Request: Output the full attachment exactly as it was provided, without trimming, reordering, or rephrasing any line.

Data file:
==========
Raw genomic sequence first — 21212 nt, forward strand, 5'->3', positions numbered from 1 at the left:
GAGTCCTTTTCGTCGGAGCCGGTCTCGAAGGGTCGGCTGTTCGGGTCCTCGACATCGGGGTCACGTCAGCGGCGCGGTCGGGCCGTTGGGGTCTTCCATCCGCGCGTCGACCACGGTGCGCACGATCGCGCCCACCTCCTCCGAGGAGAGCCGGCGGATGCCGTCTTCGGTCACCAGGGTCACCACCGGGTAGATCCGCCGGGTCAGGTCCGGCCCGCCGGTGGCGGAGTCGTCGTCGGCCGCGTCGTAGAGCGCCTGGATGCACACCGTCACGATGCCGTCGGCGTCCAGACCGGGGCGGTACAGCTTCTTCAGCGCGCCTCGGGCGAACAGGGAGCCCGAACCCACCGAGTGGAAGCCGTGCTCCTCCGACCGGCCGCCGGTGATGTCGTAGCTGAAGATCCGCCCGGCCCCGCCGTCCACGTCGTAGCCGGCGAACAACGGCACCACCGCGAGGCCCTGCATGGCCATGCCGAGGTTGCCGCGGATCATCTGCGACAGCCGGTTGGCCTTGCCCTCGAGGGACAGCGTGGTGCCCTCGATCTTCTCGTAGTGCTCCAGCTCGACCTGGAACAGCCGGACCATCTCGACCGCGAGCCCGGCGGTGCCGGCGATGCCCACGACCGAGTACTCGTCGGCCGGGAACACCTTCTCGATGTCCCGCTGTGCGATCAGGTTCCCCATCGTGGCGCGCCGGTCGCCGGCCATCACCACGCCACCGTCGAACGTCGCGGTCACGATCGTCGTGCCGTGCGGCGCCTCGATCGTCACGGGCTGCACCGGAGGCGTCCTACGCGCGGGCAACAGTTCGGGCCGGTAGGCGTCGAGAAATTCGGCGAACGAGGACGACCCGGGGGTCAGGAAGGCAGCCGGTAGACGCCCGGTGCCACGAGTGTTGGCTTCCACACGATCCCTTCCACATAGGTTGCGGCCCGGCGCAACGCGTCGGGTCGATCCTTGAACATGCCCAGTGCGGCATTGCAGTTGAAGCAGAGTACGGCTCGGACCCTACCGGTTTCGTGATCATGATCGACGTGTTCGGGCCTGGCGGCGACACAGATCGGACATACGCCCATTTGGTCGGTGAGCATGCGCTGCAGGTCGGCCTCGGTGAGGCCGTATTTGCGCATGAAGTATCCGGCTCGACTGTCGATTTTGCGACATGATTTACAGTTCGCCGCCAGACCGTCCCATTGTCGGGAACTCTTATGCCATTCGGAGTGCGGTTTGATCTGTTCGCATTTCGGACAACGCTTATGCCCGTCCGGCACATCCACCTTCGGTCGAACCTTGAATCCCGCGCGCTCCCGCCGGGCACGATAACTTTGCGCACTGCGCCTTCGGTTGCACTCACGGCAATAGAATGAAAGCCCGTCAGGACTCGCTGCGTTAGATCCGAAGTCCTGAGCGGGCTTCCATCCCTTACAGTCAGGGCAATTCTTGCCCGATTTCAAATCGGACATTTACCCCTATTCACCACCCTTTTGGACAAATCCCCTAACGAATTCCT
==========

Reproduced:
Raw genomic sequence first — 21212 nt, forward strand, 5'->3', positions numbered from 1 at the left:
GAGTCCTTTTCGTCGGAGCCGGTCTCGAAGGGTCGGCTGTTCGGGTCCTCGACATCGGGGTCACGTCAGCGGCGCGGTCGGGCCGTTGGGGTCTTCCATCCGCGCGTCGACCACGGTGCGCACGATCGCGCCCACCTCCTCCGAGGAGAGCCGGCGGATGCCGTCTTCGGTCACCAGGGTCACCACCGGGTAGATCCGCCGGGTCAGGTCCGGCCCGCCGGTGGCGGAGTCGTCGTCGGCCGCGTCGTAGAGCGCCTGGATGCACACCGTCACGATGCCGTCGGCGTCCAGACCGGGGCGGTACAGCTTCTTCAGCGCGCCTCGGGCGAACAGGGAGCCCGAACCCACCGAGTGGAAGCCGTGCTCCTCCGACCGGCCGCCGGTGATGTCGTAGCTGAAGATCCGCCCGGCCCCGCCGTCCACGTCGTAGCCGGCGAACAACGGCACCACCGCGAGGCCCTGCATGGCCATGCCGAGGTTGCCGCGGATCATCTGCGACAGCCGGTTGGCCTTGCCCTCGAGGGACAGCGTGGTGCCCTCGATCTTCTCGTAGTGCTCCAGCTCGACCTGGAACAGCCGGACCATCTCGACCGCGAGCCCGGCGGTGCCGGCGATGCCCACGACCGAGTACTCGTCGGCCGGGAACACCTTCTCGATGTCCCGCTGTGCGATCAGGTTCCCCATCGTGGCGCGCCGGTCGCCGGCCATCACCACGCCACCGTCGAACGTCGCGGTCACGATCGTCGTGCCGTGCGGCGCCTCGATCGTCACGGGCTGCACCGGAGGCGTCCTACGCGCGGGCAACAGTTCGGGCCGGTAGGCGTCGAGAAATTCGGCGAACGAGGACGACCCGGGGGTCAGGAAGGCAGCCGGTAGACGCCCGGTGCCACGAGTGTTGGCTTCCACACGATCCCTTCCACATAGGTTGCGGCCCGGCGCAACGCGTCGGGTCGATCCTTGAACATGCCCAGTGCGGCATTGCAGTTGAAGCAGAGTACGGCTCGGACCCTACCGGTTTCGTGATCATGATCGACGTGTTCGGGCCTGGCGGCGACACAGATCGGACATACGCCCATTTGGTCGGTGAGCATGCGCTGCAGGTCGGCCTCGGTGAGGCCGTATTTGCGCATGAAGTATCCGGCTCGACTGTCGATTTTGCGACATGATTTACAGTTCGCCGCCAGACCGTCCCATTGTCGGGAACTCTTATGCCATTCGGAGTGCGGTTTGATCTGTTCGCATTTCGGACAACGCTTATGCCCGTCCGGCACATCCACCTTCGGTCGAACCTTGAATCCCGCGCGCTCCCGCCGGGCACGATAACTTTGCGCACTGCGCCTTCGGTTGCACTCACGGCAATAGAATGAAAGCCCGTCAGGACTCGCTGCGTTAGATCCGAAGTCCTGAGCGGGCTTCCATCCCTTACAGTCAGGGCAATTCTTGCCCGATTTCAAATCGGACATTTACCCCTATTCACCACCCTTTTGGACAAATCCCCTAACGAATTCCT